Fruits and vegetables, so different, yet still somewhat the same.
They are both extremely good for you.
All of them have varying health benefits that can do everything from fighting inflammation to lowering your risk of cancer.
You really should eat a wide array of fruits and vegetables. But here’s a breakdown on both of these food groups and why you should give them a place in your meals each day.
When it comes to determining if an item of produce is a fruit or a vegetable, it’s not always an easy task. In fact, it’s likely you’ve been guilty of googling, “Is cucumber a fruit?”
In order to tell the difference, here’s a little aid for you – with descriptions of both fruits and veggies, and what each of them offers the health of your body.
Here’s a tip – for the most part – you can tell a fruit by the seeds.
Vegetables don’t tend to have seeds in them since they are part of the plants themselves. Vegetables are the roots and leaves.
Defining Fruits and Vegetables
What is the difference between fruits and vegetables?
When it comes to defining fruit, you’re looking for something that bears seeds. Fruit seem to be produced from the ovary of a plant – as strange as that sounds – It makes sense if you ever look at fruit trees, bushes, and plants.
Vegetables, on the other hand, are the plant themselves. They come from the roots, like carrots. They can come from the leaves, like lettuce varieties. And, they can come from the stems, like asparagus. Corn, though commonly referred to as a vegetable, is actually a grain.
To make fruits and vegetables even more confusing, there are those that are referred to as “culinary vegetables.” These are fruits that are cooked and used like vegetables – like tomatoes, bell peppers, and even squash varieties. You may know all of those as veggies, but they’re actually a fruit.
The “culinary vegetables” are considered to be savory, instead of sweet, which is what makes them good for what they’re used for. You know you’d never add tomatoes to your fruit salad.
Health Benefits of Eating Fruits
As you read on, you’ll notice that a lot of the health benefits of fruits will also be found in vegetables. Because of the fact that many fruits and veggies are nutrient-dense, you should be eating a wide variety of both in your daily diet. They promote overall good health.
Many fruits are rich in both Vitamin A and Vitamin C. Vitamin C is a powerful antioxidant that helps fight against cancer cells and might be able to help you beat the common cold. Vitamin A is good for your eyesight.
Most fruits also contain nutrients such as folate, potassium, and fiber. Fiber helps keep your body regular. Folate is a nutrient which helps in the formation of red blood cells, and it’s also an important “ingredient” in pregnancy.
Potassium can help reduce the risk of kidney problems (or increase it if you get too much potassium), and it helps with stomach issues as well. Bananas are one fruit that has an excellent potassium count – and they are great to eat when you are not feeling well. They can help settle your stomach without making you feel full.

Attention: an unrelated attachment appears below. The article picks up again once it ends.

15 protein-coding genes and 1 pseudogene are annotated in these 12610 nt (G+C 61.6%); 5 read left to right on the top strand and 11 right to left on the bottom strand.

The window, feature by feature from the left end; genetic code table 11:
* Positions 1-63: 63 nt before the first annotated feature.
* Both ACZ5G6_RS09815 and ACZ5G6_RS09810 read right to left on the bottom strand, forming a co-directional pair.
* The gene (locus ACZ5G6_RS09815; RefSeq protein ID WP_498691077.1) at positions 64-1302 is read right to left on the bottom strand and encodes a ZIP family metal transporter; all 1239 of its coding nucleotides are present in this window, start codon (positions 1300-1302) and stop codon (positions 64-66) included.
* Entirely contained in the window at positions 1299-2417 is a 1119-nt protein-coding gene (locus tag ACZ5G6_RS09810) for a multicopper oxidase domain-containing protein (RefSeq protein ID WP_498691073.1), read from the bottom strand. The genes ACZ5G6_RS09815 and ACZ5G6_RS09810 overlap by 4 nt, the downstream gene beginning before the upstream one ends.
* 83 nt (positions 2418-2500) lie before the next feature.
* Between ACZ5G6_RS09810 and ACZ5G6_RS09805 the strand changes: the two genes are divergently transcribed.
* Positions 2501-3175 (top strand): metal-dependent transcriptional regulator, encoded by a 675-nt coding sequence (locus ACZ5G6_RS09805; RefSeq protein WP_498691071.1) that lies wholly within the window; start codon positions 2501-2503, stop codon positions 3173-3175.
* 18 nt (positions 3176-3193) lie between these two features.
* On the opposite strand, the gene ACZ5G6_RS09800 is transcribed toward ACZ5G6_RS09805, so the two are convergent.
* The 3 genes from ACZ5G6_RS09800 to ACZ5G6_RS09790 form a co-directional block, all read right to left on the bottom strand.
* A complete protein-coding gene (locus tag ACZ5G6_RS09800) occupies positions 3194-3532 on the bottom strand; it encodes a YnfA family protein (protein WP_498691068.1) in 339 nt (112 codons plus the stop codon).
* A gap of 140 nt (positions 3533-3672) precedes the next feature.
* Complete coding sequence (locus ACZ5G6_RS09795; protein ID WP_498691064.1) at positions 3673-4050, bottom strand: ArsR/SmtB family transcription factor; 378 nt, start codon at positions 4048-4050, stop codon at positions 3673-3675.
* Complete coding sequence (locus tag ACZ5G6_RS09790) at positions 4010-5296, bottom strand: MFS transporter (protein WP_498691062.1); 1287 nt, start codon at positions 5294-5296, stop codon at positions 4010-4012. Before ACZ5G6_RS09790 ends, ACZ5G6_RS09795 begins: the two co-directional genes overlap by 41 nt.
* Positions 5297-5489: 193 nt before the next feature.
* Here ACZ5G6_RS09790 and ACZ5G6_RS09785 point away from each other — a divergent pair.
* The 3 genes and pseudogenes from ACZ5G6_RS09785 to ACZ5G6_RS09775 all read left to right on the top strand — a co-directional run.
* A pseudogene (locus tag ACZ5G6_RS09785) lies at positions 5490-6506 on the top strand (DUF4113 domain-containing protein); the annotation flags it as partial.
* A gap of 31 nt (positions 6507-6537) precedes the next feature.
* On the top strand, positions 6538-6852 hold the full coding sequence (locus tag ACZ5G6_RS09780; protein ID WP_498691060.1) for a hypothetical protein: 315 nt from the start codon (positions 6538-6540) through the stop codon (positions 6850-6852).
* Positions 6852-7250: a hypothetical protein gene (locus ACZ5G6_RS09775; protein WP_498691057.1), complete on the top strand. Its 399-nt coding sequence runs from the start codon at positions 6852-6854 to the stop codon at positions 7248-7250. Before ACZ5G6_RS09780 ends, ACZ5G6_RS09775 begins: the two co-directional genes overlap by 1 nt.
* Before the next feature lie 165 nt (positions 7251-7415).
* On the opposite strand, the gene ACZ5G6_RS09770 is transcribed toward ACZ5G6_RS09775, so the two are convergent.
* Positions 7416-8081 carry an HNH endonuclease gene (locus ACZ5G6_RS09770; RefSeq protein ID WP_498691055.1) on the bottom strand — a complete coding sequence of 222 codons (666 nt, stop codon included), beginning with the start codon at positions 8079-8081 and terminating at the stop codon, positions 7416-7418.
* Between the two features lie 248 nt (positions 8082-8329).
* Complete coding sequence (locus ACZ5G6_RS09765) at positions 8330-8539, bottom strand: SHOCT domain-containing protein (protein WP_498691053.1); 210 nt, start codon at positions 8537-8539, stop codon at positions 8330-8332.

Fruits are all around healthy, plus, many of them give you natural sugars to curb your sweet tooth without making you fat or rotting your teeth. You still want to eat your fruit in moderation – since natural sugar can still have some negative effects on the body if you’re getting too much of it.
Health Benefits of Eating Vegetables
By integrating both fruits and vegetables into your diet, you are almost instantly reducing your risk of many illnesses, including chronic ones.
You are ensuring that you do not have vitamin deficiencies and that your body is getting all of the vitamins and nutrients needed in order to keep it running properly.
Vegetables contain things like vitamins A, C, and E, as well as potassium, folate, and fiber, among other things. You can even find calcium and protein content in many vegetables. Veggies are a powerful part of the diet, and your plate should always be half-filled with them at every meal (although you can substitute fruit in the morning). Asparagus and spinach are both excellent with eggs.
The fiber found in vegetables is a must when it comes to weight loss diets. It also aids in heart health and helps reduce cholesterol. Colorful vegetables give you many health benefits that come from their particular colors as well (like beta-carotene in yellow and orange fruits and vegetables).
Again, folate is important for pregnant women and women who want to become pregnant. This nutrient helps babies grow and ensures they have all of their fingers and toes. So, not only are vegetables good for you, but they’re good for your future children before they’re even here.
Are You Eating Your Vegetables and Fruits?
How often are you adding fruits and vegetables to your diet?
You should be eating a fruit and veggie diet every meal, and even snacking on them in place of calorie-dense snack foods that are only ruining your health instead of investing in it.
The best way to ensure that you are getting the most of your fruits and vegetables is to eat a wide variety of them and trying them in a variety of ways.